By David Rogers. September 12, 2017. BLOWING ROCK, NC — Impassioned, as well as well-articulated testimony on both sides of the issue may have consumed more than an hour of Tuesday night’s regular September meeting of the Blowing Rock Town Council, but the Board of Commissioners didn’t take long to reach a unanimous decision. Not surprisingly, they voted to deny a request for a rezoning overlay district that would permit short-term rentals on two parcels at 486 and 488 Ransom Street.
COVER IMAGE: George Gilleland received a standing ovation from the Town Council audience after receiving a Certificate of Appreciation from Mayor J.B. Lawrence for his family’s gift of land at the former entrance to Mayview Park. All photographic images by David Rogers for Blowing Rock News.
The parcels are currently zoned R-6M, a designation that is intended to be higher density with two-family and multi-family residences constituting the predominant use in such a zone. While town code prohibits short-term rentals within the town limits except in the central business district, in May 2000 the then sitting Town Council adopted a Short-Term Rentals Overlay District (STR) that could be requested by property owners in R-6M and R-10M zoning districts. At the same time, the Council also imposed certain adoption criteria to be met if one or more parcels were to be considered for Short-Term Rental Overlay District approval.
R & R Builders (the applicant), along with supporting testimony by attorney Ham Wilson (di Santi Watson Capua Wilson & Garrett law firm of Boone), Scott McIntosh (Blowing Rock Investment Properties), and Billy Rich, Jr. (Carolina Cabin Rentals) offered well-documented arguments for approving the overlay district request, particularly with regards to the marketability of the recently constructed townhouses on the parcels and the impact on Town finances, as well as statistics suggesting that there is an upward bias in Blowing Rock property values where short-term rentals are allowed.
Now no smoking!
However, neither the economic benefit to the developer wanting to sell his townhouses nor any financial benefit to the Town via increased sales or occupancy taxes was enough to sway members of the Board of Commissioners.
Unlike the Planning Board meeting of August 17th when not a single resident from Ransom Street appeared to protest the STR request, three Ransom Street residents (a husband and wife and another unrelated resident) appeared before Town Council to argue against the request’s approval.
Although zoned R-6M, suggesting that the predominant use of the neighborhood properties might be multi-family or two-family housing, most of the properties along Ransom Street have single-family homes. Over the past few years, many of those have been gutted and renovated by full-time resident owners. The glaring exceptions are the Royal Oaks condominiums (which are allowed to be rented short-term) and what was described as “HUD apartments” (low income housing) across the street from the new townhouses.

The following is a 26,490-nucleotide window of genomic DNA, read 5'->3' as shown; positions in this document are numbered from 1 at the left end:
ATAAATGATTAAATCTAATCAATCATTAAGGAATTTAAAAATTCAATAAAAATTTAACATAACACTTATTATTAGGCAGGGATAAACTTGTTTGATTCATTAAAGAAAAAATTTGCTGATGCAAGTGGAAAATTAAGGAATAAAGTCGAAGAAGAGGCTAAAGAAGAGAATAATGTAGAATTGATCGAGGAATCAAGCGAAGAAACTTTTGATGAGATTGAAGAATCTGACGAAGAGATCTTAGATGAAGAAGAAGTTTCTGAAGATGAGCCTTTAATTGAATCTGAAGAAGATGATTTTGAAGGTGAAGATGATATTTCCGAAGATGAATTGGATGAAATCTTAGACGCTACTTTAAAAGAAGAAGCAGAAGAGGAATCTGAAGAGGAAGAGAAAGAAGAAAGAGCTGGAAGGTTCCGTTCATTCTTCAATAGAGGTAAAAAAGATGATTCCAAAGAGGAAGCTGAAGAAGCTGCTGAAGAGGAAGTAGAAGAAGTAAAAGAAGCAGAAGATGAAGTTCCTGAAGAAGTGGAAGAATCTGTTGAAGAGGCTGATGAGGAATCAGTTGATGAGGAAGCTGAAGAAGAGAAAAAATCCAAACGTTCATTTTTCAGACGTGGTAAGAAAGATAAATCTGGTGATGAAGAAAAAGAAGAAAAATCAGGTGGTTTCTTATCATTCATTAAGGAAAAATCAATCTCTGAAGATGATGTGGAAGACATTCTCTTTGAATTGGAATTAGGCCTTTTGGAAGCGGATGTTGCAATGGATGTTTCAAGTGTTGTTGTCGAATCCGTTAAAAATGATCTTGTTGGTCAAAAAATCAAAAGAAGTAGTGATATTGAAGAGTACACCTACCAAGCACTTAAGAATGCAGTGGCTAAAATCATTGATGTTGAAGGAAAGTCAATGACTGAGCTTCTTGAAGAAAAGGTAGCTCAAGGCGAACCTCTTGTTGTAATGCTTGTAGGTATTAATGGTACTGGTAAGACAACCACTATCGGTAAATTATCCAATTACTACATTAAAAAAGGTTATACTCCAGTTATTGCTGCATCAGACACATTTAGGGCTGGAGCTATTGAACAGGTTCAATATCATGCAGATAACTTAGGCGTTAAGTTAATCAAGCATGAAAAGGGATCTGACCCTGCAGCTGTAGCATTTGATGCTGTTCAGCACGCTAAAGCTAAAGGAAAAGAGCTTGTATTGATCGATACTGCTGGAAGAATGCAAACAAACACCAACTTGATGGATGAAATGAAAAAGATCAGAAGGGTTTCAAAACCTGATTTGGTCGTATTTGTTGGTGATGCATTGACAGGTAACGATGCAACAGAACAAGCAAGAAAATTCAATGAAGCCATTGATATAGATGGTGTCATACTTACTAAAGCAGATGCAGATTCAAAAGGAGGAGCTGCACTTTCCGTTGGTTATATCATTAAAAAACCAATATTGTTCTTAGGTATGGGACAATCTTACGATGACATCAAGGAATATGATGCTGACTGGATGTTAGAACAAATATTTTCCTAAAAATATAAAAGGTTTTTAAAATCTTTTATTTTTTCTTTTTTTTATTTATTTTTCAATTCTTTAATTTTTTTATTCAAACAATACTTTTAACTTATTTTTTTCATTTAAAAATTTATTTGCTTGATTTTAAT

I have a problem with that.
The objecting Ransom Street residents’ argued that permitting short-term rentals would grossly change the character of the neighborhood-developing “journey” that they have been pursuing, pouring hundreds of thousands of dollars into the single family home purchases and renovations. The fourth standard among the adoption criteria outlined in the Land Use Code that must be met in considering a short-term rental overlay district states, “The proposed short-term rental use must be compatible with established land uses in the immediate vicinity of the lots or parcels designated to be STR (short-term rental).” A deciding factor in the Commissioners’ decision to deny the request appeared to be that the idea of short-term rentals is not compatible with this “immediate vicinity” clause.
While other Ransom Street residents rose to say they had no problem with the two parcels being approved for short-term rentals, there was an obvious bias among the Commissioners against STRs to begin with (obvious when no one offered a viewpoint that would argue against Commissioner Jim Steele’s motion to deny approval). That bias was reinforced when the neighboring owners of single family homes argued that not knowing who their neighbor was going to be from one week to the next was not complementary to their neighborhood-building objectives.
The money is in the bank. The plans are being finalized.
During the discussion period among the Council members, Steele started to raise the question about rental platforms such as AirBnB and VRBO, but Mayor J.B. Lawrence advised the Board of Commissioners to stick to the issue at hand, that Mr. Steele’s question is a separate issue and should be addressed at a different time. For the full room of citizens in the room, however, it was obvious that the issue of short-term rentals is not as simple as saying “yes” or “no” because of Steele’s question.